If you decide to make that screw, you can make a socket head by rotary broaching. The tooling for that is megabux, but you can find stuff on ebay and/or make your own. I recall seeing someone's site who had made a rotary broach on a surface grinder and it worked well...

tmbg
05-19-2011, 11:01 AM
here you go:

http://www.frets.com/HomeShopTech/Tooling/BroachMaking/broachmaking.html

http://www.docsmachine.com/projects/rotarybroach/rb01.html

aboard_epsilon
05-19-2011, 12:09 PM
Recently I posted a request for instructions to a Gamet/Enco 222-1100 type Automatic Boring Head. According to what I have read the original heads made in France were very high quality. The head I have I bought several years ago at a price that seemed very good and the head was new in the box from another well known tool supplier (not Enco). It seemed that is was being surplussed out by a company that was going out of business, hence the good price. The other day I finally got around to taking a close look at it and putting it to use. Turns out it's a knock off of the Gamet head, no country of origin printed on it anywhere but I've read on this forum about some that were made in India. What crummy workmanship went into this thing! On the outside it looks great but inside the screw is bent, the ratchet that pins to the screw looks like it was carved rather than machined and has the cross drilled holes where it is pinned to the screw drilled twice, both times in the wrong place. The pawl for the release of the automatic feed looks like it was made on a bench grinder by a three year old. Well, not to offend three year olds, maybe not that good.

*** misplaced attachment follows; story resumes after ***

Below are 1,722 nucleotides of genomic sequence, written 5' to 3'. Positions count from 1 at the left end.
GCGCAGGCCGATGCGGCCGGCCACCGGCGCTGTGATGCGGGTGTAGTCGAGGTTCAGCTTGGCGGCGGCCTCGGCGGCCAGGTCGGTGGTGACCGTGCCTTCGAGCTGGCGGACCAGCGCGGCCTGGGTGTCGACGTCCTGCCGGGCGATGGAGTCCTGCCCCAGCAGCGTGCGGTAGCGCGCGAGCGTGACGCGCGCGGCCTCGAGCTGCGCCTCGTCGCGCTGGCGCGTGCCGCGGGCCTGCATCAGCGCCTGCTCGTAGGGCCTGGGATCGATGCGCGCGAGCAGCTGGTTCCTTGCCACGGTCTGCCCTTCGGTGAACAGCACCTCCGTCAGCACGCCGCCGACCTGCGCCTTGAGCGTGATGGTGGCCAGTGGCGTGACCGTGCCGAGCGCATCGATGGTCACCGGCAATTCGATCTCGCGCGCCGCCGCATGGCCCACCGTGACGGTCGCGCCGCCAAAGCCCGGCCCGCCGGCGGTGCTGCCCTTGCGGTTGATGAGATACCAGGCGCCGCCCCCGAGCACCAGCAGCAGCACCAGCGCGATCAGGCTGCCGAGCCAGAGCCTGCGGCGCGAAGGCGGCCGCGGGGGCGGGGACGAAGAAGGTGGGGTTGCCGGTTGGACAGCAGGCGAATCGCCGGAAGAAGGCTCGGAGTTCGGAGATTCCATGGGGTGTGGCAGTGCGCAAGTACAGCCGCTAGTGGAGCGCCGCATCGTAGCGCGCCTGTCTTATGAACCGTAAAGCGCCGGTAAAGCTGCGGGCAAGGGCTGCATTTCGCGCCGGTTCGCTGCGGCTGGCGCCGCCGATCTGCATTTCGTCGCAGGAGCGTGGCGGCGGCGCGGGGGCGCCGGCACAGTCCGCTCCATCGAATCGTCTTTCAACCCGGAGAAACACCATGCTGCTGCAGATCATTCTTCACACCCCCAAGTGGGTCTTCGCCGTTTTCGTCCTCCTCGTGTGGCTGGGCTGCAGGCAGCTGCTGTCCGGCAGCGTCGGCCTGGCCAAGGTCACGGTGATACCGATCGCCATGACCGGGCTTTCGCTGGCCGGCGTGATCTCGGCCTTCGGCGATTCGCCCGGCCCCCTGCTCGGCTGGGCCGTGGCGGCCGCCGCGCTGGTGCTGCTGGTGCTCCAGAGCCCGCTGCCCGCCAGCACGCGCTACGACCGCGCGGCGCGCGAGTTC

Since I already have money invested in this thing the only thing to do is try to "improve" it. I may contact the original marketer and see about buying the parts that are bad, but am concerned that replacements, if available, may be just as bad. I can make a new screw but the issue comes in that the screw head is a hex key type and I have no way to make that type head. (any suggestions would be welcome) I can make a new pawl as well but may just use the one I have since it works, for the time being.
On the plus side, during my search for instructions I learned that Enco was able to supply some and their customer service was very good. The original seller attempted to get instructions but was unable to supply them. Funny thing is that I've heard that the two are associated. Fortunately, another HSM member is sending me some pdf files of instructions too. Hopefully they will be better than the barely readable ones I already have.